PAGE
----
And, of course, up ahead tonight in THE SITUATION ROOM: The grande dame of the White House correspondents remembers covering Gerald Ford. We will hear from Helen Thomas in just a few minutes.
HENRY: Plus, a famous impersonation from the Ford era and how it managed to avoid coming across as mean-spirited.
Stay with us. You're in THE SITUATION ROOM.
MALVEAUX: Carol Costello joins us now from New York with a closer look at other stories making the news.
Carol, what do you have?
COSTELLO: Hi, Suzanne.
A spokeswoman says rescuers looking for two missing American climbers in the southwest China mountains did indeed find a body, says it hasn't been identified yet. But the other climber is presumed dead, too. Teams plan to return to the site at 17,000 feet on Thursday to bring the body down. Veteran climbers Christine Boskoff and Charlie Fowler were reported missing after they failed to return to the United States on December 4.
British Airways blaming bad lighting for a mishap with one of its planes carrying British Prime Minister Tony Blair and his family -- it happened yesterday at Miami International Airport, when the Boeing 747 overshot the runway. It clipped some runway lights after landing, but did not leave the pavement.
Federal aviation officials say the airport lights were working properly, though. No one aboard the plane was hurt.
The office of Massachusetts Governor Mitt Romney says, going forward, it will be tough for state legislators to dodge voting on a proposed gay marriage ban. The highest court in Massachusetts says it cannot compel lawmakers to act. But the court did issue a stinging rebuke for what it calls their indifference to their constitutional duties. The legislature will reconvene on January 2. Governor Romney supports the gay marriage ban.
A U.S. appeals court ruling today could affect more than 100 Major League Baseball players tested for potential steroid use. The court says lower courts wrongly blocked government access to confidential drug tests conducted by two labs. Prosecutors are still investigating whether some players lied to a federal grand jury about using performance-enhancing drugs. Barry Bonds? Major League Baseball has declined comment so far, saying its lawyers must first review the court's decision.
That's a look at headlines right now -- back to you, Suzanne and Ed.
MALVEAUX: Carol, thanks so much.
And, of course, up ahead: Before he was a presidential candidate in 1996, he was President Ford's running mate in 1976. Our conversation with former Senator Bob Dole when we come back -- you don't want to miss this one.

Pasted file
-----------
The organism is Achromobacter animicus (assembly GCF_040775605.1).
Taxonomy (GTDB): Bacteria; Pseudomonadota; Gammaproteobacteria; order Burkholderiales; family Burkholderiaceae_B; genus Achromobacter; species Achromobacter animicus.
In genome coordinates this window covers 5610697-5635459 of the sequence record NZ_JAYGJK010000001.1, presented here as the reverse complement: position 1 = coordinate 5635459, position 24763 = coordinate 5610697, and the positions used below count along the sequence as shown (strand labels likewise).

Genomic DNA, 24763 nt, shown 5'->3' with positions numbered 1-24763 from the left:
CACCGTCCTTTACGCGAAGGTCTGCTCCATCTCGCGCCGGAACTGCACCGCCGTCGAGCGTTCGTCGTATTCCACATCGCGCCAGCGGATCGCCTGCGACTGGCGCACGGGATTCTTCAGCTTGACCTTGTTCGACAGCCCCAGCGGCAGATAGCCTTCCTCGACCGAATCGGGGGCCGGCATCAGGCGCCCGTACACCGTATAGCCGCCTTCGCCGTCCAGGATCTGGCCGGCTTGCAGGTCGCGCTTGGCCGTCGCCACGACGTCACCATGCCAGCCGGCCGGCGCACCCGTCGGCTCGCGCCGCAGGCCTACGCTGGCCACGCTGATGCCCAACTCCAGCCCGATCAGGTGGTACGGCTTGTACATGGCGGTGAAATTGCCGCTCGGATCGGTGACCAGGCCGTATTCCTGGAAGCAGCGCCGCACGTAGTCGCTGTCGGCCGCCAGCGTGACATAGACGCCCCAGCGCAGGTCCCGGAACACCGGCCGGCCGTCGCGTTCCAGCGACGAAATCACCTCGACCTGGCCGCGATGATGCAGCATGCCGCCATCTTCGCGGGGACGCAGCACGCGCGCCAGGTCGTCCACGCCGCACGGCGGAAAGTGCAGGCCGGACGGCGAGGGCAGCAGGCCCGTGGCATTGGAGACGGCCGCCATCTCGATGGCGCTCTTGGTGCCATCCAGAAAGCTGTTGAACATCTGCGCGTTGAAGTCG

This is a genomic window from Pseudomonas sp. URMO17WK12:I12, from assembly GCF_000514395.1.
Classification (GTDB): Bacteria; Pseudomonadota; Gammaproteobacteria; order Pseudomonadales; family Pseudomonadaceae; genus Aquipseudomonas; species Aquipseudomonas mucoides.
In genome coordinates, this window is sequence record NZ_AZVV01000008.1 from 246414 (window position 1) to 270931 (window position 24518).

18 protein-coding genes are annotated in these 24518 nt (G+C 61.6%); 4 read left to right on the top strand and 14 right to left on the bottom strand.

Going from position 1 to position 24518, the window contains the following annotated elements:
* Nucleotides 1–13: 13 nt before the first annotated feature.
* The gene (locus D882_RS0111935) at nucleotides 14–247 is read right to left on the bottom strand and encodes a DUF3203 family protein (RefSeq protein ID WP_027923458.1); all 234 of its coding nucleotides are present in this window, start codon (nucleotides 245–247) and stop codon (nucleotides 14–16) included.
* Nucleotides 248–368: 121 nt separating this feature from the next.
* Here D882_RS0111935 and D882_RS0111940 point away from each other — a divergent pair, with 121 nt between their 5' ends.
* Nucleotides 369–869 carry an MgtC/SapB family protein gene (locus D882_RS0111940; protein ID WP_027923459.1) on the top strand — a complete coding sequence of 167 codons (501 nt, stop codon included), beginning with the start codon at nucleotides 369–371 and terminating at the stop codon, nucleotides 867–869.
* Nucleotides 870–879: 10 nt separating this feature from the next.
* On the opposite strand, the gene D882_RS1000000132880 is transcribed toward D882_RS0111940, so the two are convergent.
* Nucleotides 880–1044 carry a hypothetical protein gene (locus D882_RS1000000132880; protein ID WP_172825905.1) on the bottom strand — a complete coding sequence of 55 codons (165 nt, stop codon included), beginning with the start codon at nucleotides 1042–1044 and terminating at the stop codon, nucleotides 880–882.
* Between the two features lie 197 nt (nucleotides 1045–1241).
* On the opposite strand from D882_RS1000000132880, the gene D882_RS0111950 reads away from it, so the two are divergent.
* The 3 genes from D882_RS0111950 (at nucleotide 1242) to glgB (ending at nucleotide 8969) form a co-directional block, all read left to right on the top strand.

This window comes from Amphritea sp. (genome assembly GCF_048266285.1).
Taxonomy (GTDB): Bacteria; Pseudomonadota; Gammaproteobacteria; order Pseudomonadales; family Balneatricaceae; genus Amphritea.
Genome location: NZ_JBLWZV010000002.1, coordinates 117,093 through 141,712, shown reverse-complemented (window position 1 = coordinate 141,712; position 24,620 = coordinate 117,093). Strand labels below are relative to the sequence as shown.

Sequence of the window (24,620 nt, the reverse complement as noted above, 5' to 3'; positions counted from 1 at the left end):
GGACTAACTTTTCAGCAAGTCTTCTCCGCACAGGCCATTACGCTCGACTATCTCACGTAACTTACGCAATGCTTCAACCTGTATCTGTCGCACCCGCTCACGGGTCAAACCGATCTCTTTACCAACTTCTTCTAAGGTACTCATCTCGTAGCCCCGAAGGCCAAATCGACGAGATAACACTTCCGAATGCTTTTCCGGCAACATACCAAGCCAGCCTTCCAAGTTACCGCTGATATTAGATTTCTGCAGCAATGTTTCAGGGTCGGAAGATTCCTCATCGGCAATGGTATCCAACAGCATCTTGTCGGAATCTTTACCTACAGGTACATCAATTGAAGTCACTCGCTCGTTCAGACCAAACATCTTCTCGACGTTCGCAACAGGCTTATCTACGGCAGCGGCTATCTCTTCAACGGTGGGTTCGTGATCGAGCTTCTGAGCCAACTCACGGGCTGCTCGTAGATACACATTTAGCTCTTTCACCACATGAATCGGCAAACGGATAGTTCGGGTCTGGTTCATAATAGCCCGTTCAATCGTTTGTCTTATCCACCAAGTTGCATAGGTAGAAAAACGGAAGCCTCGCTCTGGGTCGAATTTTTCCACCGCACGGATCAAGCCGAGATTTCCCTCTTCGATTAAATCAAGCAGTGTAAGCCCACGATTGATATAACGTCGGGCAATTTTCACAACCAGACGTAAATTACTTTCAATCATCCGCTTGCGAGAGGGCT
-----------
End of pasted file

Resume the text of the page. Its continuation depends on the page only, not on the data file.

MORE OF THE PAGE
HENRY: He got very emotional.
And later: the career that Ford helped launch. Did Chevy Chase make or break the president's image? You be the judge.
And you're in THE SITUATION ROOM.
HENRY: To our viewers, you're in THE SITUATION ROOM, where new pictures and information are arriving all the time.
MALVEAUX: Happening now: mourning in America. The nation remembers Gerald Ford. One day after the death of America's 38th president, many are praising his integrity and devotion to duty, as plans are made to lay him to rest.
HENRY: There will be a ceremony Friday in California that is open to the public. Next, Ford will lie in state in the U.S. Capitol through Monday, with a state funeral on Saturday. On Tuesday, Ford's remains will be flown to his presidential museum in Grand Rapids, Michigan, where he will be buried.
MALVEAUX: And John Edwards has a message for you: He would like to be the next president.
Edwards will announce his candidacy tomorrow in New Orleans. That's according to a campaign aide.
Wolf Blitzer has the day off. I'm Suzanne Malveaux.
HENRY: And I'm Ed Henry.
You're in THE SITUATION ROOM.
It was 1976. Gerald Ford was making his first attempt at being elected to the White House, after inheriting the presidency from Richard Nixon, and then pardoning him.
MALVEAUX: At Ford's side in that turbulent election year, his running mate.
MALVEAUX: Bob Dole, thank you so much. This is the first time you're speaking since we have heard this bad news here in THE SITUATION ROOM.
When did you last see Ford?
BOB DOLE, FORMER PRESIDENTIAL CANDIDATE: I had an opportunity to visit President Ford at the Mayo Clinic in August. I was there to help dedicate a veterans memorial. and -- and he was in the Mayo Clinic, and I stopped by and spent about 30 minutes visiting with him. He was -- and he was very -- a very fragile condition then.
But -- but, at that time, he wasn't able to speak. He was able to -- I think he knew I was there, but we kind of conversed through his son, Michael. Mike was there, and he kind of helped us along.
MALVEAUX: And you were his running mate. Tell us about that special relationship.
DOLE: We were friends, too. That's first. We have been friends since 1961, when I came to Congress. He was already there. And when he became Republican leader in '65, it was three votes in Kansas that put him over the top, which he never forgot.
But we sort of had a Rose Garden strategy in '76. He stayed in the Rose Garden and sent me into the briar patch.
DOLE: And I was supposed to go out and mix it up. And I guess I did. But he put on a tremendous effort the last two or three weeks of the campaign. And we were 30 points behind at one time, and, you know, ended up very close, very, very close.
But I think the strength of Ford, partly, was that he never sought the presidency. He wasn't elected vice president. He wasn't elected president. He had no obligation to any group or any individual.